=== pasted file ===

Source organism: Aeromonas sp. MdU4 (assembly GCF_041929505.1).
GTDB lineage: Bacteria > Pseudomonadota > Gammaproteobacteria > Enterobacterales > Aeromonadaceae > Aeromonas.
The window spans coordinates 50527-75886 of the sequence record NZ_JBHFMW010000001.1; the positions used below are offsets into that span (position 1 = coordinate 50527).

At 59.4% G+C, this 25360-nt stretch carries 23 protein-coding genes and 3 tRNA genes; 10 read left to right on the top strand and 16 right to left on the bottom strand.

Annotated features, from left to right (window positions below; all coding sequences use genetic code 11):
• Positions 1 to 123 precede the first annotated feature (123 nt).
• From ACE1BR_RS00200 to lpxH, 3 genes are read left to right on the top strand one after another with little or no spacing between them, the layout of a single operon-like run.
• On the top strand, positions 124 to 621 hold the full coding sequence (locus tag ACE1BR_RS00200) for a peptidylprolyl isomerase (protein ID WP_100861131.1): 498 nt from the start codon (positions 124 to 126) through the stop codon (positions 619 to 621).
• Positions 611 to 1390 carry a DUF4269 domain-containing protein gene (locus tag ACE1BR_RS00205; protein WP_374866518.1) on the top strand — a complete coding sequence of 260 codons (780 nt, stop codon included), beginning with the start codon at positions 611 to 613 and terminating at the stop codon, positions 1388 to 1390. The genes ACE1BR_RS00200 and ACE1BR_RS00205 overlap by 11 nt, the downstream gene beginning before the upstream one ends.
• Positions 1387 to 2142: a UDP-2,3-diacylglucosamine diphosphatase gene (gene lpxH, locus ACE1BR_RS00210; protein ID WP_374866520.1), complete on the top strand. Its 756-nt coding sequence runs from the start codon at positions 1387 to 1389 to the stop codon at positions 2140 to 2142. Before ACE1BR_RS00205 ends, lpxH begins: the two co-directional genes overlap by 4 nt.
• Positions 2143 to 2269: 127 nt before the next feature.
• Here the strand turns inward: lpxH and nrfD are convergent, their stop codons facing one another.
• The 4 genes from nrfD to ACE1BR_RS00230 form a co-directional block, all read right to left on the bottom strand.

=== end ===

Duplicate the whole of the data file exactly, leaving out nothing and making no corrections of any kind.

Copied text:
Source organism: Aeromonas sp. MdU4 (assembly GCF_041929505.1).
GTDB lineage: Bacteria > Pseudomonadota > Gammaproteobacteria > Enterobacterales > Aeromonadaceae > Aeromonas.
The window spans coordinates 50527-75886 of the sequence record NZ_JBHFMW010000001.1; the positions used below are offsets into that span (position 1 = coordinate 50527).

At 59.4% G+C, this 25360-nt stretch carries 23 protein-coding genes and 3 tRNA genes; 10 read left to right on the top strand and 16 right to left on the bottom strand.

Annotated features, from left to right (window positions below; all coding sequences use genetic code 11):
• Positions 1 to 123 precede the first annotated feature (123 nt).
• From ACE1BR_RS00200 to lpxH, 3 genes are read left to right on the top strand one after another with little or no spacing between them, the layout of a single operon-like run.
• On the top strand, positions 124 to 621 hold the full coding sequence (locus tag ACE1BR_RS00200) for a peptidylprolyl isomerase (protein ID WP_100861131.1): 498 nt from the start codon (positions 124 to 126) through the stop codon (positions 619 to 621).
• Positions 611 to 1390 carry a DUF4269 domain-containing protein gene (locus tag ACE1BR_RS00205; protein WP_374866518.1) on the top strand — a complete coding sequence of 260 codons (780 nt, stop codon included), beginning with the start codon at positions 611 to 613 and terminating at the stop codon, positions 1388 to 1390. The genes ACE1BR_RS00200 and ACE1BR_RS00205 overlap by 11 nt, the downstream gene beginning before the upstream one ends.
• Positions 1387 to 2142: a UDP-2,3-diacylglucosamine diphosphatase gene (gene lpxH, locus ACE1BR_RS00210; protein ID WP_374866520.1), complete on the top strand. Its 756-nt coding sequence runs from the start codon at positions 1387 to 1389 to the stop codon at positions 2140 to 2142. Before ACE1BR_RS00205 ends, lpxH begins: the two co-directional genes overlap by 4 nt.
• Positions 2143 to 2269: 127 nt before the next feature.
• Here the strand turns inward: lpxH and nrfD are convergent, their stop codons facing one another.
• The 4 genes from nrfD to ACE1BR_RS00230 form a co-directional block, all read right to left on the bottom strand.